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Wishing you a peaceful New Year. A free monthly TEFS 2020 calendar with pictures from TEFS 2019 posts can be downloaded and printed from this LINK: TEFS Calendar 2020 The end of a momentous year in 2019, and the end of a decade, is almost upon us. The year 2019 will stand out in the history of the UK as a pivotal one that defined the fate of a generation. There is no doubt that the decade has seen recession and austerity that stretched the resources and patience of many families. Most young people have felt the brunt of government cuts and are facing debt on the back of their expensive education. The future is uncertain for them. How the past year unfolded. January started the year with doom, gloom and speculation by universities about the recommendations that might be revealed in the Augar report. TEFS suggested that teaching intensity might become the Achille’s heel of the system if addressed ( TEFS Is teaching intensity the Achilles heel of our universities? 4th
The Government started quickly on its Brexit journey this week with a Queen’s speech and a modified Brexit Bill today that will guarantee a complete break from the EU at the end of 2020. We should be very concerned that the removal of the protection of workers rights from the modified bill is setting the tone for what is to come. Many young people will be very worried about building a career in a USA style ‘hire and fire’ economy. Meanwhile, the Government seems complacent about the inequalities inherent in our university education whilst worrying more about its ‘sustainability’. The promise of “better value for students” and a “sustainable model” implies that neither is in place from the previous Government. The ghost of Christmas future looks very much like Augar. Best and fairest HE system in the world? Meet the new boss. Little change to the Government’s approach to Universities is expected for some time. The reappointment of Chris Skidmore to the position as Minister of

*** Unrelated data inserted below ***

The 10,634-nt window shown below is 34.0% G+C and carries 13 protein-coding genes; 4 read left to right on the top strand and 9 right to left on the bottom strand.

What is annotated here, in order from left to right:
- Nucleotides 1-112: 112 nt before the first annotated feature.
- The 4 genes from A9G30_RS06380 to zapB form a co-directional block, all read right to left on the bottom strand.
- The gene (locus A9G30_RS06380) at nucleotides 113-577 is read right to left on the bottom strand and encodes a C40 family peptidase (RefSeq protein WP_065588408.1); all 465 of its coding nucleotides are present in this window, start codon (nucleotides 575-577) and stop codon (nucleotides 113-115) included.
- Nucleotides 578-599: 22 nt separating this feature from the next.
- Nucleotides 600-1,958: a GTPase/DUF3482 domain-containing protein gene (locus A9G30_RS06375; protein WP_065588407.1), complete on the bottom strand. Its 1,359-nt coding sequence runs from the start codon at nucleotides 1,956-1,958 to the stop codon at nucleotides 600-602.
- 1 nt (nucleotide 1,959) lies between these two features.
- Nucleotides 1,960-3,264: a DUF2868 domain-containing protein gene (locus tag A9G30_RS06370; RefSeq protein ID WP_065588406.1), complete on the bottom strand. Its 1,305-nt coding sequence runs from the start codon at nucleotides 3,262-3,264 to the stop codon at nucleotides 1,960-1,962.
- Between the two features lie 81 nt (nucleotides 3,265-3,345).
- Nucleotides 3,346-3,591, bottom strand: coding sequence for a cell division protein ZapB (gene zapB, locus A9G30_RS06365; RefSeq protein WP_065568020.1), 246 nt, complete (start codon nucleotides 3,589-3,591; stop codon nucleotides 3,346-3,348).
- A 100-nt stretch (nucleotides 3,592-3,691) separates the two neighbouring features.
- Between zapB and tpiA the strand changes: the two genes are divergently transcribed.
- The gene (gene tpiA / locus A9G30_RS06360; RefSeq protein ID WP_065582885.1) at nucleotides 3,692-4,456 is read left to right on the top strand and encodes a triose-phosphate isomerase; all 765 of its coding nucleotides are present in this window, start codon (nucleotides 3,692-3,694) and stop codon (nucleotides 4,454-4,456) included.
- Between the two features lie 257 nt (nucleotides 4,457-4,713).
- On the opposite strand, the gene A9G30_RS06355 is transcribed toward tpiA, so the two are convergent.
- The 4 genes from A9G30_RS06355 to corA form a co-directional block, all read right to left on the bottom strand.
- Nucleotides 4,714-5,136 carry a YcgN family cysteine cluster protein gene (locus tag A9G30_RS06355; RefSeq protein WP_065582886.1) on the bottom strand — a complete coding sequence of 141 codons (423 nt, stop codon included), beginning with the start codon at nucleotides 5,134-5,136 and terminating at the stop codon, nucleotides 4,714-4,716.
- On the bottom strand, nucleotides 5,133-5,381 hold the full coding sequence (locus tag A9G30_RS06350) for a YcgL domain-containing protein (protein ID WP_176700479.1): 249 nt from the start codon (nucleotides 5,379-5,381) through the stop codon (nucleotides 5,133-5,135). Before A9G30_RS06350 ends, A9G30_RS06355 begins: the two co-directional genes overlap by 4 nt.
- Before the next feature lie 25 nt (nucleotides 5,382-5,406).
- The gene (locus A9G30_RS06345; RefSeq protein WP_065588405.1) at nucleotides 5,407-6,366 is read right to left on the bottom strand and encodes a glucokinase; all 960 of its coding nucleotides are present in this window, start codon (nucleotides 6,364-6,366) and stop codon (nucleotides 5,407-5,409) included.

Even if aliens landed in England overnight, the first encounter might have gone unnoticed as the results of the election came in. What do we say to the advanced guard of a more advanced civilisation when they ask “take me to your leader” ? Many of us might decide that it is not a good idea to seek out our leaders. Instead, we should carefully reflect upon what the alien visitors might make of us. Then extend this thinking to the attitude of the rest of our planet toward our position. If aliens had landed, they would probably be detained in one of our immigration processing centres by now while someone decided what to do with them. Meanwhile the alien visitors would reflect upon what they had researched and the wisdom of travelling here at all. They would reach the conclusion that the UK was incapable of achieving a trade deal with their neighbours, never mind the intergalactic deal they were proposing. They would see that our leaders seem to be chosen on the basis of popularity
With the most important UK election since 1945 only days away, it is still looking likely that the Conservative Party under Boris Johnson will form the next government. In doing so, the result of the EU referendum will follow through to Brexit. It is also highly likely that the end of 2020 will see the UK exit the EU with no deal. This pivotal issue is marked by a worrying generational divide. But all are agreed that there are problems with trusting our political leaders. Lurking in the darkness are sinister attitudes towards fairness, equality and the abject greed of the advantaged few. Young people will look closely at this and may vote to tip the balance towards cooperation and a shared future. Brexit dominates the economy. Brexit is the overarching issue for most voters. But trust in political leaders is at an all-time low. The polls currently show that the Conservatives hold 43% of the vote ( BBC poll of polls 12th December ) and, when combined with the rump of the declining Br